Yodel!

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TRavine
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Post by TRavine »

Love all the Songs! 😍
That kid is amazing. And Takeo Ischi can yodel unlike most people here! 👏👏👏
"I'm not sure I'd know how to dabble." 8-)
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I suspect this style of yodelling is more traditional than the popular songs of Franzl Lang or Takeo Ischi. The dance tune at the end fits in more with the popular idea of Alpine folk music, I think!

Potz! Musig is a Swiss channel devoted to Alpine folk music which is why Nicolas Senn pops up a lot, as in this video playing his hackbrett in the background.

Like the late Chaircat Midge, I am not always right.
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Here's Nicolas Senn having fun with 2 other hackbrett players.



Plenty of drinks on the tables. Prosit!

And here is Fabienne playing her hackbrett; I thought this was charming which is why I've included this video.



Still a few drinks to hand!
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Post by TRavine »

These are amazing!!!

Kind of makes me want to play Hackbrett. I think I can kind of play it, it's similar to the piano when it comes to the key system. It would probably take an hour or two to get acquainted.

Sadly, I know no one who owns one, and they are VERY expensive! (As most Instruments are).

My great grandma used to play the zither, but her instrument was lost. Pity. I would have loved to learn it.
"I'm not sure I'd know how to dabble." 8-)
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Here's another Alpine instrument: The Maultrommel - the literal translation would be Yap Drum - but the correct English translation is Jaw Harp.

I think it's an instrument that is also common in parts of Asia, but is also very much engrained in Alpine culture and part of Austrian/German/probably also Swiss folk music.

I actually have some jaw harps...somewhere. 🤣 I'll have to go and look where I put them.

Each jaw harp only produces one single key note, so if you want to play a song with more than one note, you need multiple harps.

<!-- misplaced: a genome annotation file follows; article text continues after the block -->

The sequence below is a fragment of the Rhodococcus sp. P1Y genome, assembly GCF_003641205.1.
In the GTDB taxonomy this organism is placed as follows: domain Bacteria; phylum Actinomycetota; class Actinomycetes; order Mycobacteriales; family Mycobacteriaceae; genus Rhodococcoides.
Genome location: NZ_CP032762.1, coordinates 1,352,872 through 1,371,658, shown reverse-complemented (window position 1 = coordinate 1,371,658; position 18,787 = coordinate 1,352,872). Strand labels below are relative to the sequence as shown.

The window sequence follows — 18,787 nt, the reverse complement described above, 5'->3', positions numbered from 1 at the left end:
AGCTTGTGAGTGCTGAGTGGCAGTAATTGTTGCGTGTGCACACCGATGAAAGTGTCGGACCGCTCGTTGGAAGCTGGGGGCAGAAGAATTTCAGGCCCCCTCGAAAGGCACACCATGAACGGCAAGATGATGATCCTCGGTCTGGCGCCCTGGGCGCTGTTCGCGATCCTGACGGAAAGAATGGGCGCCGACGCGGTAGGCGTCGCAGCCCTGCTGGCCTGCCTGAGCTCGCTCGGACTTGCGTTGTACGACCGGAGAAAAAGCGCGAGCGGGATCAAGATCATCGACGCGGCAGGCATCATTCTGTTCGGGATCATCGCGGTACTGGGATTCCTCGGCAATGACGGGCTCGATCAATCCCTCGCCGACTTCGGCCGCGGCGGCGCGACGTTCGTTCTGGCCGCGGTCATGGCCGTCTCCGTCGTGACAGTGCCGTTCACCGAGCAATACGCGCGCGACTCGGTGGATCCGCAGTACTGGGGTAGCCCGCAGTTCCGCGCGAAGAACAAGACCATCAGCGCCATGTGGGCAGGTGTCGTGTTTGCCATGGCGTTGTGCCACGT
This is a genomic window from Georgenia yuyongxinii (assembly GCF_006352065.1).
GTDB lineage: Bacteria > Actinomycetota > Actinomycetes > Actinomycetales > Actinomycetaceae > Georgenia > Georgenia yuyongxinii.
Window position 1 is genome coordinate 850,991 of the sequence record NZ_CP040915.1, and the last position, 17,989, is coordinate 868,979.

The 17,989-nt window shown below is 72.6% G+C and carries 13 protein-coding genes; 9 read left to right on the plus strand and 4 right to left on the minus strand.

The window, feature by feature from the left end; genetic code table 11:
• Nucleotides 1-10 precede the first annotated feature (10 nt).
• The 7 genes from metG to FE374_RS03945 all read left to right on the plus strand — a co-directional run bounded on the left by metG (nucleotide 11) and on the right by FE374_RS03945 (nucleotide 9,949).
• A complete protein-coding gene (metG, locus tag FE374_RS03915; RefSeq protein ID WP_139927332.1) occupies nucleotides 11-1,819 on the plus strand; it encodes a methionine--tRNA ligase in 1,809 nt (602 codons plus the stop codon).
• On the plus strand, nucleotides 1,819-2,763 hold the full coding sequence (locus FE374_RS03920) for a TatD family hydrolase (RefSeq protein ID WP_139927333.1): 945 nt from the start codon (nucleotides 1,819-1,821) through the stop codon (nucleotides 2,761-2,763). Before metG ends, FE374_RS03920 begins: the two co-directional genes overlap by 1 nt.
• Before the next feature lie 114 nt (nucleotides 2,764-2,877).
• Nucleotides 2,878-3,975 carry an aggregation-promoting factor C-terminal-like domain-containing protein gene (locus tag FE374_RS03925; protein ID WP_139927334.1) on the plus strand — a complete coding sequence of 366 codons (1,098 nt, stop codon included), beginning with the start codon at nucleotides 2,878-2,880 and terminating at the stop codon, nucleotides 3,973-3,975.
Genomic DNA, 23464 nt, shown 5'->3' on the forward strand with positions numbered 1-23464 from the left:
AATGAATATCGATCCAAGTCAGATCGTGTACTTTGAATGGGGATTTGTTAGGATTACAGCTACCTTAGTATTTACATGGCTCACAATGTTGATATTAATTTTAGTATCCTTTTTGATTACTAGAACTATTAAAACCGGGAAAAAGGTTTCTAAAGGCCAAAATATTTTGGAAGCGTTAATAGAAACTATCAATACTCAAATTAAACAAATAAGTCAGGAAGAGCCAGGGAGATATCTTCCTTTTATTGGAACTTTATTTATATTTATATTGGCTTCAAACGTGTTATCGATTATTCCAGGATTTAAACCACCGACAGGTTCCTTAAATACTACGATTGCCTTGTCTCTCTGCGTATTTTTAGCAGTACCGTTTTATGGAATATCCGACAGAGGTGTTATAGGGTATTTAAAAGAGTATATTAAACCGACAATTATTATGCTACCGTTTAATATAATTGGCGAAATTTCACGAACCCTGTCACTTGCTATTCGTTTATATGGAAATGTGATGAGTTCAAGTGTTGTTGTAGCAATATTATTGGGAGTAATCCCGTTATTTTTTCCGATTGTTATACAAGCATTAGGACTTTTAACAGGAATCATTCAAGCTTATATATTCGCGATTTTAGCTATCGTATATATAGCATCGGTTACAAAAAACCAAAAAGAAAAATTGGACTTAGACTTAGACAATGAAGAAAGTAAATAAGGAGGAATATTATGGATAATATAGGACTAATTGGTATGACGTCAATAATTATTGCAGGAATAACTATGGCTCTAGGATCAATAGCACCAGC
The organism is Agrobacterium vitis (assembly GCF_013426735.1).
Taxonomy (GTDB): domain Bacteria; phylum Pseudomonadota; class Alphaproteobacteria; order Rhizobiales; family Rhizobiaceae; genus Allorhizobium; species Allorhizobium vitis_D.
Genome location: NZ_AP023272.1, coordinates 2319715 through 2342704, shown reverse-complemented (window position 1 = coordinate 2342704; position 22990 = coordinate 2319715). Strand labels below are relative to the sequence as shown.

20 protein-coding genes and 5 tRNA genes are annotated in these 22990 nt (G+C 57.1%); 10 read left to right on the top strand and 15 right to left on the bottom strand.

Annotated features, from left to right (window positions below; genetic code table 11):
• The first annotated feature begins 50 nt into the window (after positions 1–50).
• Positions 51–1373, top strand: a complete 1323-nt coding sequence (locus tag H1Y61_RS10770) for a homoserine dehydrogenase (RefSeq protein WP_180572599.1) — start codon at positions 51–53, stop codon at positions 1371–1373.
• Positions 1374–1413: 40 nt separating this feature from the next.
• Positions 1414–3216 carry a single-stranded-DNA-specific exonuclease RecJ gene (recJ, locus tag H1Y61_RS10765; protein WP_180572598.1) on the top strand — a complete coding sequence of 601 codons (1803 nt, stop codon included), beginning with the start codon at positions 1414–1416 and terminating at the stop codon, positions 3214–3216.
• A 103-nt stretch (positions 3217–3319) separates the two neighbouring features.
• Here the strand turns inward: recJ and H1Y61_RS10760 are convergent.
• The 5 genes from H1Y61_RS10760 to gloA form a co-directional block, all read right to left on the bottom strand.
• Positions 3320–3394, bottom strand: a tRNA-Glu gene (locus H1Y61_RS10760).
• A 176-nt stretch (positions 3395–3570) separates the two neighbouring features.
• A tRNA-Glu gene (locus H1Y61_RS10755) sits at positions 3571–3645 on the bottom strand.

And also: they can be uncomfortable to play. You basically produce a sound by letting the metal part vibrate against your teeth which feels a bit similar to a drill used at the dentist - not as painful, but the weird, vibrating feeling, if you know what I mean.

And if you don't get the angle right, you'll also hit yourself in the teeth with the metal tongue or may even injure your lips.

There is a world-famous jaw harp manufacture about 20 mins from my parent's house. The owner's son went to my cass in middle school, and we went to the manufacture once on a school trip to see how the harps are made.

"I'm not sure I'd know how to dabble." 8-)
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Using multiple jaw harps clearly takes some skill. I see these musicians come from the Tirol.

One name for the instrument in English-speaking countries is jews harp, which is odd because the instrument has nothing whatsoever to do with Jews. According to Wikipedia the first use of the term in English was in Sir Walter Raleigh's Discouerie Guiana in 1596, spelled "Iewes Harp", but nobody knows exactly why the term came into use in English. The term is also found in Danish (Wiki again) - jødeharpe.
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Post by merry »

Wow! those things are weird!! :eek

Funnily enough I really enjoyed the performance! it was so catchy! once you got used to the sight of a bloke twanging a metal rod against his teeth while sticking four others in his eye at the same time :rofl

GET YOUR HARPS OUT FOR THE GIRLS, TOM!

(if you're not familiar with that reference, which you probably are :) it's a crude hen-night chant :blush